Data as Art

From time to time, when I’m doing a visual exploration of data, I make a coding error.  But instead of my machine returning some random error message, I instead get an unintended visualization.

You will see this site full of these “mistakes.”  The bar graph at the bottom of my home page was originally part of a grading calibration visualization, the header with various circles came from survey results, and even the “vyl” logo was the result of a coding mishap.  My latest snafu comes from analyzing teacher gradebook data of over 200 students.

I’ve come to cherish these pieces and repurpose them.  I tweaked the result and submitted it to my school’s arts and literature publication.  Just a reminder to us all that data and art are not mutually exclusive.

Here is the result:

Data Art #3
By Jordan Benedict
While data is usually used for finding answers to research questions, through the process of visualization, data can often surprise us with its beauty. Data Art #3 was created using over 200 students’ academic data from nine different classes, coded and visualized using the R Programming language.  The undulating lines emerge out of the diverse experiences of individuals, while in the center, out of pure coincidence, a small heart was formed in the data – reminding us all that compassion is at our core.


Disclaimer: The data and graphics used on this site are simulated re-creations intended to protect the privacy of the original data sources.

#ObserveMe with Data

The #ObserveMe movement has been going on for a couple of years, but for those of you just hearing about it, #ObserveMe is an effort usually done by an individual teacher to gain constructive feedback on their teaching from their peers.  Often, it uses a QR Code that is hung outside the classroom and leads to an editable document or form for the observer.  It’s a grassroots effort for teachers to improve their practice by opening their doors.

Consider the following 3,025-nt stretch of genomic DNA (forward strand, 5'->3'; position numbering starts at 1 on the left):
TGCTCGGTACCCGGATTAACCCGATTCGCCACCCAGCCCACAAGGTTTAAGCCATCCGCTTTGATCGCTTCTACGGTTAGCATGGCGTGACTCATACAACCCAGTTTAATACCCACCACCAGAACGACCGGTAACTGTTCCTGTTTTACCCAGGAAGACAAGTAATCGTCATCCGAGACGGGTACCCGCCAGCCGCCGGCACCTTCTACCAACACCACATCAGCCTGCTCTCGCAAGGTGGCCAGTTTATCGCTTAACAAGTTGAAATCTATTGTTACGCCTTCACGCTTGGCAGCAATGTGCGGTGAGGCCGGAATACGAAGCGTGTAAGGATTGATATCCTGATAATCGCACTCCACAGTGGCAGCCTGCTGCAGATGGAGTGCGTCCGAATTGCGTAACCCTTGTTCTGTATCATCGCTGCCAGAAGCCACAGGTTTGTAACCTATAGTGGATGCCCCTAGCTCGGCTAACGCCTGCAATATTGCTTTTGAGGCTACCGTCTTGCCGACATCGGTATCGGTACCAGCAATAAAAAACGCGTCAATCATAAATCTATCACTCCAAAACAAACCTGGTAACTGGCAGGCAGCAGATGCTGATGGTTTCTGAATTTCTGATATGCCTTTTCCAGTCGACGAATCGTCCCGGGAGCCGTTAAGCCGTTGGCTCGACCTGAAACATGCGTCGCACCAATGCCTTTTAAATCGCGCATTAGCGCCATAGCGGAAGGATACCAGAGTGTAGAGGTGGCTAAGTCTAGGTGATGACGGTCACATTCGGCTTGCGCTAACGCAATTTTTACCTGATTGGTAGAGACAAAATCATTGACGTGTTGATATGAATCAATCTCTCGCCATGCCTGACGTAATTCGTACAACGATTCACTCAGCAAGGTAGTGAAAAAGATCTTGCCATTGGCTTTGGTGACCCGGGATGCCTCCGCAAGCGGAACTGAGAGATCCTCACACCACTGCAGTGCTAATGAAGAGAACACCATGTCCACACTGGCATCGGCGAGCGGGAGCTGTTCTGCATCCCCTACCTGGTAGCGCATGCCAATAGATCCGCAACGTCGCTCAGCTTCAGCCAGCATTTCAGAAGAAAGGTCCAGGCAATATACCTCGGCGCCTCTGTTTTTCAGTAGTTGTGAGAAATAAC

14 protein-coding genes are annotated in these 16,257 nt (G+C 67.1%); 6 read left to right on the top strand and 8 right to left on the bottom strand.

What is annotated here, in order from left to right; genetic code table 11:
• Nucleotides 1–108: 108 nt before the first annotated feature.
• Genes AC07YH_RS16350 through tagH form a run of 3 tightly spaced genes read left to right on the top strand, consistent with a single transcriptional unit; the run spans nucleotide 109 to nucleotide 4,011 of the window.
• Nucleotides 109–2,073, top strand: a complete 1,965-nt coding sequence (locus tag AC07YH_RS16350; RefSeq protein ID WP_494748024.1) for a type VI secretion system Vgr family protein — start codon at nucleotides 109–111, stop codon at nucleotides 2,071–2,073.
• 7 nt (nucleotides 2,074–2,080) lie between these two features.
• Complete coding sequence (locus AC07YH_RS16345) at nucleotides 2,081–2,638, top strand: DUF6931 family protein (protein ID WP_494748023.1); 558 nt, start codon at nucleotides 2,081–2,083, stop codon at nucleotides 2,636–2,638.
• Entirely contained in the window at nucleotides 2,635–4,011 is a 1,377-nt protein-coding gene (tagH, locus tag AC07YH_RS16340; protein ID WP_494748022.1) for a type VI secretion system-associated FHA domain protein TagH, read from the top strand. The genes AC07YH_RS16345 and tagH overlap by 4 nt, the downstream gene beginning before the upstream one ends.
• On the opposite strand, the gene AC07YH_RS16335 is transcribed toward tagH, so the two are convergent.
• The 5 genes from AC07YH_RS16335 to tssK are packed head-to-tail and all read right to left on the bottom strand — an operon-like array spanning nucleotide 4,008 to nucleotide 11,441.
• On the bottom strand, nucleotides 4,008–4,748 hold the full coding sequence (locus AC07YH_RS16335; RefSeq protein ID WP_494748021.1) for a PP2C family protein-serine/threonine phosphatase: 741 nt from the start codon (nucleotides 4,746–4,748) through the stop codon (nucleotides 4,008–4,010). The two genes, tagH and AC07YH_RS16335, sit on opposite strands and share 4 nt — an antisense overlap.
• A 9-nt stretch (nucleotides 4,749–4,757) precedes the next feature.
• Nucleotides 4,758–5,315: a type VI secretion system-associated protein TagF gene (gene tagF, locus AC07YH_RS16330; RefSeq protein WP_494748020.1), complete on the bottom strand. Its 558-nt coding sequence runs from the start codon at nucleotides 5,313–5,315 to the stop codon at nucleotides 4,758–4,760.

Screen Shot 2018-03-19 at 1.38.25 PM.png

I’ve tried this in several iterations, but have always run into a few complications around constructive feedback.  Some of my teammates aren’t comfortable accepting feedback while others are a little too willing to give feedback.

My solution to this comes out of my training with Thinking Collaborative’s Cognitive Coaching.  Provide objective data, a third point, that answers an area of personal growth.  Rather than an open feedback question, teachers can post data they’d like observers to collect.  Then, a skilled facilitator can lead teams (department, grade-level, etc.) through reflection activities after a semester or year of collection.

19Mar2018 - #ObserveMe Example

Screen Shot 2018-03-19 at 1.53.43 PM.png

You can read more about #ObserveMe on Robert Kaplinsky’s blog.
I use to create dynamic QR Codes and save them in one place.



Disclaimer: The data and graphics used on this site are simulated re-creations intended to protect the privacy of the original data sources.

Fall Data Is About Getting To Know Your Students

Likely at your school, you have certain benchmark points in the year when you are collecting large amounts of data.  You might collect Standardized test scores in the Fall, Winter, and Spring; you might have final exams at the end of the year; or you might have quarter and semester grades happening at specific intervals. Continue reading → Fall Data Is About Getting To Know Your Students

From Reactive to Proactive INTERACTIVE data

The large majority of data collated and analyzed by schools and districts is reactive.  We’re looking at summative assessments after the unit, we’re looking at standardized results at the end of the year.  Naturally, reactive protocols cause reactions in teachers and administrators.

Continue reading → From Reactive to Proactive INTERACTIVE data